The Stockholm Laboratory is based at Karolinska University Hospital ©Karolinska

Stockholm's laboratory has been suspended from carrying out a specific test which can detect the presence of steroids after its procedure was ruled not to confirm with the international standard.

A statement by the World Anti-Doping Agency (WADA) made clear that the facility at Karolinska University Hospital in the Swedish capital will still be free to carry out its regular anti-doping activities. 

"WADA has partially suspended the Doping Control Laboratory at the Karolinska University Hospital (Stockholm Laboratory) as it relates to the Gas chromatography combustion isotope ratio mass spectrometry (GC/C/IRMS) method," they said. 

"This partial suspension was imposed due to a non-conformity for this specific method with the International Standard for Laboratories (ISL)."

They added that the partial suspension will "remain in place pending disciplinary proceedings carried out by an independent Disciplinary Committee, which will be mandated to make a recommendation to the chair of the WADA Executive Committee [its President Sir Craig Reedie]". 

"It is important to note that, during the partial suspension, the Stockholm Laboratory can continue carrying out its regular anti-doping activities, as per the ISL," the statement explained.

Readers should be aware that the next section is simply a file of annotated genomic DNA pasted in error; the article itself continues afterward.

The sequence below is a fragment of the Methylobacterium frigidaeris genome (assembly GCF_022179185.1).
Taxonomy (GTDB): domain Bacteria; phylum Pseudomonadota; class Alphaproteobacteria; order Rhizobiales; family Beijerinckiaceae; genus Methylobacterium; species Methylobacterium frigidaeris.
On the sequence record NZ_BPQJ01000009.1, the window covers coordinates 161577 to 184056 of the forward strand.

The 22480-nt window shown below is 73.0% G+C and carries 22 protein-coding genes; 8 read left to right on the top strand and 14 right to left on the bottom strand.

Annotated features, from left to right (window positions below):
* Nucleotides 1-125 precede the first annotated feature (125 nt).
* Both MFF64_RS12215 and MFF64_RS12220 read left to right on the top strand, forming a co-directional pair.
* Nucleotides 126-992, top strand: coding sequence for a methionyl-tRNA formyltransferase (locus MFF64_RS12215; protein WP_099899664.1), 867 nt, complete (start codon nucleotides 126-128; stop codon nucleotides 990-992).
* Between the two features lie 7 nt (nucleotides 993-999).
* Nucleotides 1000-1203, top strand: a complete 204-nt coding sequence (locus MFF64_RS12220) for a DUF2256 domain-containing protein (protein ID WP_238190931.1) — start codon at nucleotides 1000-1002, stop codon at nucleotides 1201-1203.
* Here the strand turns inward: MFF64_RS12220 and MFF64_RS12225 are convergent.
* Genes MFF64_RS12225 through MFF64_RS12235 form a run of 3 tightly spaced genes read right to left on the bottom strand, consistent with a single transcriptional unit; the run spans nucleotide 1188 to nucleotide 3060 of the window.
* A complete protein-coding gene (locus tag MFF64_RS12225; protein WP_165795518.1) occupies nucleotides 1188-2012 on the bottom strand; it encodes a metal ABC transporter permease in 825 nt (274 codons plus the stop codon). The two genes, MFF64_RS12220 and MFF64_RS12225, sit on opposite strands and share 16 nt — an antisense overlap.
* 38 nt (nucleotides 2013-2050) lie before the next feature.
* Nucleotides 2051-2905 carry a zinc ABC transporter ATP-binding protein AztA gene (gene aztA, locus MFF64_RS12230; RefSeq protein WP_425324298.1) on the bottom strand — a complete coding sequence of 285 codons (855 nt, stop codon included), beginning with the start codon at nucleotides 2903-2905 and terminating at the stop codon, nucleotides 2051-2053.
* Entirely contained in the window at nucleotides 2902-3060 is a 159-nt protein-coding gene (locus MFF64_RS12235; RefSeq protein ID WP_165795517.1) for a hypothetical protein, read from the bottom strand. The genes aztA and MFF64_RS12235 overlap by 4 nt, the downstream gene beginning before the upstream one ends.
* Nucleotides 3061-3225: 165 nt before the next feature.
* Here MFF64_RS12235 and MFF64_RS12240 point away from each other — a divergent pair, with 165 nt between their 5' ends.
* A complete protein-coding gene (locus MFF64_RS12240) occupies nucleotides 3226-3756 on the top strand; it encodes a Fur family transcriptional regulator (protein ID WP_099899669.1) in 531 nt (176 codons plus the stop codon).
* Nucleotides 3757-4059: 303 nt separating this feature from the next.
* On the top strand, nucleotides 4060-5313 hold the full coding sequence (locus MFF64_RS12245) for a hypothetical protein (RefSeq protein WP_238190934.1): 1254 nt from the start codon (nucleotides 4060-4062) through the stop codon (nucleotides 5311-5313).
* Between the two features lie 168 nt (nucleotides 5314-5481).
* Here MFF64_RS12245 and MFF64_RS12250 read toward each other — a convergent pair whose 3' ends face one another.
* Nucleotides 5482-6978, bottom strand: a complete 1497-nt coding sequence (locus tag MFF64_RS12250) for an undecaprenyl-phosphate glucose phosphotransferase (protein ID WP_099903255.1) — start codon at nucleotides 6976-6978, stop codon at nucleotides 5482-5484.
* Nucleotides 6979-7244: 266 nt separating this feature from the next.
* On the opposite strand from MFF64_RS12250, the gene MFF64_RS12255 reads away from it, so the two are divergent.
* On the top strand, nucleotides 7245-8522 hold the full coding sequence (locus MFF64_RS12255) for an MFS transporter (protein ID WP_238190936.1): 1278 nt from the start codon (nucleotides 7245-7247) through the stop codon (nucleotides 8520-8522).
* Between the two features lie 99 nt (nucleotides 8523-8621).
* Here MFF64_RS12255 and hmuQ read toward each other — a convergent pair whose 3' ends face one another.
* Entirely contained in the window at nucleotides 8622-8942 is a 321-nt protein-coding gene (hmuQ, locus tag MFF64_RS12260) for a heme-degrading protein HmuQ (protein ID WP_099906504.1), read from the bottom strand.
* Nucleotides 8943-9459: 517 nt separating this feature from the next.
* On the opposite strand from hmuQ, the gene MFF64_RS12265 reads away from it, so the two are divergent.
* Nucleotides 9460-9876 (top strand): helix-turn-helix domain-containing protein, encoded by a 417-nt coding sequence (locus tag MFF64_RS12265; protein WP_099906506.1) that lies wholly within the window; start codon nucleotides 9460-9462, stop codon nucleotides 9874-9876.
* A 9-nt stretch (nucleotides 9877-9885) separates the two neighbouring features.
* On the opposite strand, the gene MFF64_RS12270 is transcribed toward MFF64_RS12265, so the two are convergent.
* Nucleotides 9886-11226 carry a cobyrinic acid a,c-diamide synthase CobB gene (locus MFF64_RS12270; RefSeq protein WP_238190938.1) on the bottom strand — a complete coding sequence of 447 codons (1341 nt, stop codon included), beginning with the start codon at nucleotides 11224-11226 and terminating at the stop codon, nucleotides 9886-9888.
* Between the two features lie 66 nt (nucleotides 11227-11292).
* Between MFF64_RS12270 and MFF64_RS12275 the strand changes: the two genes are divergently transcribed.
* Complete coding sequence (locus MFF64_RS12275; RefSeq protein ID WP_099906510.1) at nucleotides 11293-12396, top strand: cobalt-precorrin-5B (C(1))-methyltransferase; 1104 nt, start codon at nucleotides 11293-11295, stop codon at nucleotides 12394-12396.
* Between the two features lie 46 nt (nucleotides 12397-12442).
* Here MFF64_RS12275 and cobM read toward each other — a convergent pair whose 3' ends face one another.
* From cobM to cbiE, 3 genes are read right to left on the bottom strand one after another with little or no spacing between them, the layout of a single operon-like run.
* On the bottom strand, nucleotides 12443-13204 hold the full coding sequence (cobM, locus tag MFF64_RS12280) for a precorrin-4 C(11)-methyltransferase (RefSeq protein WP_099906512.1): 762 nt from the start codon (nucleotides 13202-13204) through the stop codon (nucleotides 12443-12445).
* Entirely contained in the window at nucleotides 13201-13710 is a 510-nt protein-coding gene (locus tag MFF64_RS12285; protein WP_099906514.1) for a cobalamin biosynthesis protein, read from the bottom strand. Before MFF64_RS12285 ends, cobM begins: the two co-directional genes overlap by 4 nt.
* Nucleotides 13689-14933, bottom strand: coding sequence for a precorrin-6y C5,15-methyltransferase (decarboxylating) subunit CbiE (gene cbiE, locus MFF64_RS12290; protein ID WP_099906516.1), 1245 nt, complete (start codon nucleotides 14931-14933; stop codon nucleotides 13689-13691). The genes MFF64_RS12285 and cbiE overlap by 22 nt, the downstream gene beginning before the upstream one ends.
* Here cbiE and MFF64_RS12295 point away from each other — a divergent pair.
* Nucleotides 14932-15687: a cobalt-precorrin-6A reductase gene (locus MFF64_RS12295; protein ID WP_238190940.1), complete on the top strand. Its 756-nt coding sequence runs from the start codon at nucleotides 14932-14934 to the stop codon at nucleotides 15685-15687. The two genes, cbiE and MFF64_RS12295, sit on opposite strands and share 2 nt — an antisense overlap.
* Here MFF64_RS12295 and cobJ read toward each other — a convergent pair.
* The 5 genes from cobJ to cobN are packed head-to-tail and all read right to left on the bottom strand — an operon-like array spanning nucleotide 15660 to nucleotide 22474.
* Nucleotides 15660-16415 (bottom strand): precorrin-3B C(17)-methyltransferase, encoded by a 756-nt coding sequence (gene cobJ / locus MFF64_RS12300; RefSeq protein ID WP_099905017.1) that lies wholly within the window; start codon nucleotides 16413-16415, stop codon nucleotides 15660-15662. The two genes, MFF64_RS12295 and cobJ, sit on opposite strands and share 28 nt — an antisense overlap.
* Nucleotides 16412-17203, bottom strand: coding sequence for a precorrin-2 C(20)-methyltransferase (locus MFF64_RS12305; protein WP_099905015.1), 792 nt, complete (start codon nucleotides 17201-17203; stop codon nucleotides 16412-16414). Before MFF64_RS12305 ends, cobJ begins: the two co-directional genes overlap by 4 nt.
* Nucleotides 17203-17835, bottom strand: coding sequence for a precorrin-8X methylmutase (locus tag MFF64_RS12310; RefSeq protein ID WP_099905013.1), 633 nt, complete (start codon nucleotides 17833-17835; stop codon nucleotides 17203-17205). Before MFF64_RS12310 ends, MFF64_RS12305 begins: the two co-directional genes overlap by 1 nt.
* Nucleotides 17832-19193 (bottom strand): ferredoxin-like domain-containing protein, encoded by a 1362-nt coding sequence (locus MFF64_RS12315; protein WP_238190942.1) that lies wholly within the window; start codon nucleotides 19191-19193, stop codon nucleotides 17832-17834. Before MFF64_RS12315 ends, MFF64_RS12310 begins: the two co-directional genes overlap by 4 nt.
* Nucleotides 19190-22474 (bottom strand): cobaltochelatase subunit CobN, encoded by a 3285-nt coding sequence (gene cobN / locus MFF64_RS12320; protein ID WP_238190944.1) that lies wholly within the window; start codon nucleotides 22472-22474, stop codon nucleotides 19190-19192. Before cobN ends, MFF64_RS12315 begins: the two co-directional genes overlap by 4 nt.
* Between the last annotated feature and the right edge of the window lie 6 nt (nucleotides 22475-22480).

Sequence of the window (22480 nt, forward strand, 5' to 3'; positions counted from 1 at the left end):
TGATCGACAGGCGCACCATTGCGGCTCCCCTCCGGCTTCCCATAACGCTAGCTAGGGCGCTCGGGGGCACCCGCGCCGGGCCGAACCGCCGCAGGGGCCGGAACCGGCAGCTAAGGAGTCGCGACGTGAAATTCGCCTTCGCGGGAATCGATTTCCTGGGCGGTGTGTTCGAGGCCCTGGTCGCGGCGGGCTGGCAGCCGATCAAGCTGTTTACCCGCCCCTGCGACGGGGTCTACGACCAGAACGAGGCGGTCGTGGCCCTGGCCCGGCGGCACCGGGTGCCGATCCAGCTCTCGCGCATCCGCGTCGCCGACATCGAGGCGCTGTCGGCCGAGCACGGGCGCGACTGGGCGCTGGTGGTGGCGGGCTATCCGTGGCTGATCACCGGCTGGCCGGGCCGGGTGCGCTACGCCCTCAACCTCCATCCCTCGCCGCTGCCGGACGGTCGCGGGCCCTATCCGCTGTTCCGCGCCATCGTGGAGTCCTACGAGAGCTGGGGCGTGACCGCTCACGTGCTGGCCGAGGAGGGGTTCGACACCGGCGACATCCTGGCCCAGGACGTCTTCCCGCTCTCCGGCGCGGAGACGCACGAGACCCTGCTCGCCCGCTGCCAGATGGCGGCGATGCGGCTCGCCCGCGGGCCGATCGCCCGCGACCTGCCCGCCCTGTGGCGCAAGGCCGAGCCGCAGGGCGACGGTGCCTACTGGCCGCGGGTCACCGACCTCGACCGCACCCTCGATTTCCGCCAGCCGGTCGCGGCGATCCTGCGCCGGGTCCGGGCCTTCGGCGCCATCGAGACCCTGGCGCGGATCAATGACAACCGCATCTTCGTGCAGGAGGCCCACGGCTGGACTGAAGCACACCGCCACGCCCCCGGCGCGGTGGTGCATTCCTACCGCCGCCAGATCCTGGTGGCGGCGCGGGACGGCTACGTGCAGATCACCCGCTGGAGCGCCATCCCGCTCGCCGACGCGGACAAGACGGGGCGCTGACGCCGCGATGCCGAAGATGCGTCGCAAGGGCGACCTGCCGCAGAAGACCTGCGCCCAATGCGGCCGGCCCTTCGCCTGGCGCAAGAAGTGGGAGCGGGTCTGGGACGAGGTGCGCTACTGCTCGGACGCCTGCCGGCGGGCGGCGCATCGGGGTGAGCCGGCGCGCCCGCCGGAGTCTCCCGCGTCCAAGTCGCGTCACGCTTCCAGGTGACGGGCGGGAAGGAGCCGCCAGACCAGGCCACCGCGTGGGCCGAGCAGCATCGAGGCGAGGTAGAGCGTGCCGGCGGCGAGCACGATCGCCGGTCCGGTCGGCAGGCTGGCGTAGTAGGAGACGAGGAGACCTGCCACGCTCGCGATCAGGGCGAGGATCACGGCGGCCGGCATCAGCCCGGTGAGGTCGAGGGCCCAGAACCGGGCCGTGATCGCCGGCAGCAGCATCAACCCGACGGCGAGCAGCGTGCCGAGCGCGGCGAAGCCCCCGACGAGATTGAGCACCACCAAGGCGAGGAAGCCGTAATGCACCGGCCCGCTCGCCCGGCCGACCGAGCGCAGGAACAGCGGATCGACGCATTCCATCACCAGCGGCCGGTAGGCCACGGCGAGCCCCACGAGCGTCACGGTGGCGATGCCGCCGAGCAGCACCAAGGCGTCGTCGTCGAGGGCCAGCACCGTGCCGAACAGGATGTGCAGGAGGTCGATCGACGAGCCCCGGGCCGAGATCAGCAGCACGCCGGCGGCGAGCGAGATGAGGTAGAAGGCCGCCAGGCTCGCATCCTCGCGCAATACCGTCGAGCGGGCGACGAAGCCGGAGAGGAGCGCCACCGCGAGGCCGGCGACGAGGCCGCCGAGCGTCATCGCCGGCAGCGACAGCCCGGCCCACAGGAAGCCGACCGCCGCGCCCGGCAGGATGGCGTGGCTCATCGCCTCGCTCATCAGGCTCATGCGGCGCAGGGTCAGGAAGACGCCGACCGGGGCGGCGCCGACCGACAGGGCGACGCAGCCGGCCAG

"However, all routine samples that require GC/C/IRMS analysis shall be securely transported with a demonstrable chain of custody to another WADA-accredited laboratory. 

"This is in order to ensure continued high quality sample analysis, which also helps preserve athletes’ confidence in this process and of the wider anti-doping system."

The Stockholm Laboratory is still able to conduct regular testing ©Getty Images
The Stockholm Laboratory is still able to conduct regular testing ©Getty Images

The GC/C/IRMS is used supplement other tests and can determine if substances such as testosterone and epitestosterone have been produced naturally by the body or artificially.

The Bucharest Laboratory was suspended earlier this year, reportedly due to allegations that positive tests have been covered up.

The Moscow Laboratory also remains suspended following evidence of the manipulation of samples in Russia. 

The Paris Laboratory was briefly suspended last year before being reinstated.